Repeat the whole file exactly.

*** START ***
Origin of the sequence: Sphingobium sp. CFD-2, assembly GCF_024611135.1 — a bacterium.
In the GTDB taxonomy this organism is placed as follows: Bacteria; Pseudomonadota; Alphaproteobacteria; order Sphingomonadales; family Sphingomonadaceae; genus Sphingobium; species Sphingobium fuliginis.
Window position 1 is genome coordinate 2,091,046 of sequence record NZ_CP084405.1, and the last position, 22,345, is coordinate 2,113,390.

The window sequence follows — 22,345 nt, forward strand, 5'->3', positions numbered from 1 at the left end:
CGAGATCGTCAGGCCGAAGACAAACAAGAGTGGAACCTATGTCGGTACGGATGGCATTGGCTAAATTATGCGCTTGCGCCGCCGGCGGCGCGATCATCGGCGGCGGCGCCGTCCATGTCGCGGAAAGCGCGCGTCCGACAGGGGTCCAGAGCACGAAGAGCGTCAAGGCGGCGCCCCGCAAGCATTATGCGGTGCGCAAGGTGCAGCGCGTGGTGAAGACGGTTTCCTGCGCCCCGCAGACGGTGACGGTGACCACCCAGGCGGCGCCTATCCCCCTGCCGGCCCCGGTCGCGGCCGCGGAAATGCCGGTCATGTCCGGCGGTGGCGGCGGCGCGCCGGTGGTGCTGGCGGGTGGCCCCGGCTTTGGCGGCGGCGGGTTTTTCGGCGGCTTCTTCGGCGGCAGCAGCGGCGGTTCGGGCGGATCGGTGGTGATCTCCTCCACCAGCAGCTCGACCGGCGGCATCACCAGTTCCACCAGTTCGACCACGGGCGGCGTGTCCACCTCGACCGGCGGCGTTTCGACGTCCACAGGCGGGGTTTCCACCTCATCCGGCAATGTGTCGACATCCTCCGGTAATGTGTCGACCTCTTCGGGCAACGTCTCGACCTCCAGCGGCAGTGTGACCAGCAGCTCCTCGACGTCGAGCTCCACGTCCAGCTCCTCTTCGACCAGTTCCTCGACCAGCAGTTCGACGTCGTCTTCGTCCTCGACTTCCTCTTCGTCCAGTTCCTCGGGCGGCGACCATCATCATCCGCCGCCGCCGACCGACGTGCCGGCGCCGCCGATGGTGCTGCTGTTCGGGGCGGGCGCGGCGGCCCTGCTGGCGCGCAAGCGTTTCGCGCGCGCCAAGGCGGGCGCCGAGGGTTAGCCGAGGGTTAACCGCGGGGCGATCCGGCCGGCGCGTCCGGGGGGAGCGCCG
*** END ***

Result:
Origin of the sequence: Sphingobium sp. CFD-2, assembly GCF_024611135.1 — a bacterium.
In the GTDB taxonomy this organism is placed as follows: Bacteria; Pseudomonadota; Alphaproteobacteria; order Sphingomonadales; family Sphingomonadaceae; genus Sphingobium; species Sphingobium fuliginis.
Window position 1 is genome coordinate 2,091,046 of sequence record NZ_CP084405.1, and the last position, 22,345, is coordinate 2,113,390.

The window sequence follows — 22,345 nt, forward strand, 5'->3', positions numbered from 1 at the left end:
CGAGATCGTCAGGCCGAAGACAAACAAGAGTGGAACCTATGTCGGTACGGATGGCATTGGCTAAATTATGCGCTTGCGCCGCCGGCGGCGCGATCATCGGCGGCGGCGCCGTCCATGTCGCGGAAAGCGCGCGTCCGACAGGGGTCCAGAGCACGAAGAGCGTCAAGGCGGCGCCCCGCAAGCATTATGCGGTGCGCAAGGTGCAGCGCGTGGTGAAGACGGTTTCCTGCGCCCCGCAGACGGTGACGGTGACCACCCAGGCGGCGCCTATCCCCCTGCCGGCCCCGGTCGCGGCCGCGGAAATGCCGGTCATGTCCGGCGGTGGCGGCGGCGCGCCGGTGGTGCTGGCGGGTGGCCCCGGCTTTGGCGGCGGCGGGTTTTTCGGCGGCTTCTTCGGCGGCAGCAGCGGCGGTTCGGGCGGATCGGTGGTGATCTCCTCCACCAGCAGCTCGACCGGCGGCATCACCAGTTCCACCAGTTCGACCACGGGCGGCGTGTCCACCTCGACCGGCGGCGTTTCGACGTCCACAGGCGGGGTTTCCACCTCATCCGGCAATGTGTCGACATCCTCCGGTAATGTGTCGACCTCTTCGGGCAACGTCTCGACCTCCAGCGGCAGTGTGACCAGCAGCTCCTCGACGTCGAGCTCCACGTCCAGCTCCTCTTCGACCAGTTCCTCGACCAGCAGTTCGACGTCGTCTTCGTCCTCGACTTCCTCTTCGTCCAGTTCCTCGGGCGGCGACCATCATCATCCGCCGCCGCCGACCGACGTGCCGGCGCCGCCGATGGTGCTGCTGTTCGGGGCGGGCGCGGCGGCCCTGCTGGCGCGCAAGCGTTTCGCGCGCGCCAAGGCGGGCGCCGAGGGTTAGCCGAGGGTTAACCGCGGGGCGATCCGGCCGGCGCGTCCGGGGGGAGCGCCG